type RawKami2Puzzle = {
    // Number of colors used in the puzzle.
    NumColors: int
    // Index of the color of each individual triagle. See other comments for
    // translating coordinates to triangles, and adjacency rules.
    // Has value of -1 if the triangle doesn't match any puzzle colors.
    Triangles: int[,]

// Kami2 puzzle represented as a graph.
type Region = {
    ID: int
    Color: int
    // IDs of adjacent regions
    AdjacentRegions: HashSet<int>

type Kami2Puzzle = {
    NumColors: int
    Regions: List<Region>


We start with a 2D integer array of triangle colors (each integer corresponds to the index of the puzzle color, or -1 if the triangle is not part of the puzzle.)

First, we construct a parallel 2D array of Region option objects. This allows for quick lookup to see if a given triangle is associated with a region or not. As we flesh out the regions of the puzzle, we’ll keep this array up to date.

    let triangleRegions : Region option[,] = Array2D.zeroCreate 10 29

To start breaking the puzzle into regions, we pick the first triangle not already associated with a region (Option.isNone triangleRegions.[c, r]).

We then create a new Region object to identify that uncharted region, and then flood fill all identically-colored and adjacent triangles.

While walking through the region being flood-filled’s neighbors, if any of them are associated with a different region, then we update both regions to add the “borders” association. i.e. region X borders region Y and vice versa.

Hopefully that was an adaquate description. If not, I’m happy to clarify anything that doesn’t make sense. And the good news is that it fits into less than 50 lines of F# code:

    let rec floodFillRegion col row (region : Region) =
        match triangleRegions.[col, row] with
        // If the triangle's neighbor is already known, mark as neighbor and stop.
        | Some(adjacentRegion) ->
        // If the adjacent triangle does not have a region, then we merge it
        // into the region being flood filled if it has the same color,
        // otherwise we ignore it. (And will get to it later.)
        | None ->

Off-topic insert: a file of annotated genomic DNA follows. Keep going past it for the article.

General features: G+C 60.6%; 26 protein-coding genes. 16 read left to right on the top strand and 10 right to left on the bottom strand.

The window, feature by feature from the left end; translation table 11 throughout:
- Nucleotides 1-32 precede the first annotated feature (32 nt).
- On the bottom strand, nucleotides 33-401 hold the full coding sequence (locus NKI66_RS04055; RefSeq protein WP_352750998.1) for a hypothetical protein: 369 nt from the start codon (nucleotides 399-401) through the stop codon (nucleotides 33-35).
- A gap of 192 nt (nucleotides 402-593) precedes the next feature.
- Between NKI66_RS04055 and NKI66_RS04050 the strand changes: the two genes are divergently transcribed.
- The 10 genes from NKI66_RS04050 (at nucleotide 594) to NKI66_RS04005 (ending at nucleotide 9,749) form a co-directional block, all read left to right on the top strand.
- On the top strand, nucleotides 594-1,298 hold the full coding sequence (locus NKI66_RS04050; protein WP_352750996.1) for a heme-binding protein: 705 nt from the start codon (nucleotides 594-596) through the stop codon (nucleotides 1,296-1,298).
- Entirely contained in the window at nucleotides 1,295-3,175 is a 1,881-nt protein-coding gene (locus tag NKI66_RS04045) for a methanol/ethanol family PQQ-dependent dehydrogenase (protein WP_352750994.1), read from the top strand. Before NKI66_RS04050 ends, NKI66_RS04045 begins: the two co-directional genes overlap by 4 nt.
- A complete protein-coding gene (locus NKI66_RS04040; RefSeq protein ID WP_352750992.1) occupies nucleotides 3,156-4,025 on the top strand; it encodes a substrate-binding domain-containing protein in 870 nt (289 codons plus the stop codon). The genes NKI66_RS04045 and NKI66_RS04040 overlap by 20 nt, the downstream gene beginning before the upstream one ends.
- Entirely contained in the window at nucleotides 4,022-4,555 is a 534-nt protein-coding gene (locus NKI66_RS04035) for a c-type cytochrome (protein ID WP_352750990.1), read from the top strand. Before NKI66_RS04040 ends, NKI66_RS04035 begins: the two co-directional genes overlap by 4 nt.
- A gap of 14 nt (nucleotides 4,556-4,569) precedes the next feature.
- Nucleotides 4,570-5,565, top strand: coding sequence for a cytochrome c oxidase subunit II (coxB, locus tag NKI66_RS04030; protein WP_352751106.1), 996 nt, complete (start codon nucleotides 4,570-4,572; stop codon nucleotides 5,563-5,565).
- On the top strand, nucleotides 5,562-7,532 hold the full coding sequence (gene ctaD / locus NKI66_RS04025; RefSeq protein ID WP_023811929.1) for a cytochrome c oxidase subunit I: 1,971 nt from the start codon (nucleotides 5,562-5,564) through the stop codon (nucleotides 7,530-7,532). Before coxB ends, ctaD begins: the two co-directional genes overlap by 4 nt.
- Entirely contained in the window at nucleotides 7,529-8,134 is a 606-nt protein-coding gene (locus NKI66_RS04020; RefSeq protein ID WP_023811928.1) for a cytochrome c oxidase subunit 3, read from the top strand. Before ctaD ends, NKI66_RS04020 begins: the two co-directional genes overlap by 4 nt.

let triangleColor = rawData.Triangles.[col, row]
            if triangleColor = region.Color then
                triangleRegions.[col, row] <- Some(region)

                // Mark it on the debug image.
                let x, y = getTrianglePoint col row
                let regionColor = solidColors.[region.ID % solidColors.Length]
                debugImage.AddCircleOutline(x, y, regionColor)

                // Recurse
                getAdjacentTriangles col row
                |> Seq.iter (fun (col', row') -> floodFillRegion col' row' region)
                // Ignore the diff colored neighbor, as it will be a part
                // of a different region constructed later.

    // Check each triangle and ensure it is apart of a region.
    for col = 0 to 9 do
        for row = 0 to 28 do
            let triangleColor = rawData.Triangles.[col, row]
            match triangleRegions.[col, row] with
            // Ignore triangles already associated with a region or
            // not part of the puzzle.
            | Some(_) -> ()
            | _ when triangleColor = -1 -> ()
            | None ->
                let newRegion = {
                    ID = knownRegions.Count
                    Color = triangleColor
                    AdjacentRegions = new HashSet<int>()
                floodFillRegion col row newRegion

That’s it! And one nice thing is that while we are building up the regions, we mark each triangle with a determinsitic color based on the region’s ID. So you can see by the colors of the circles where regions begin/end.

marked regions

Next steps

Now that we can extract a Kami 2 puzzle from a screen shot, the next step is to actually write the solver, which takes our Kami2Puzzle puzzle objects as input and outputs something useful to humans.

Check back later for Kami 2 Solver in F# - Part 2.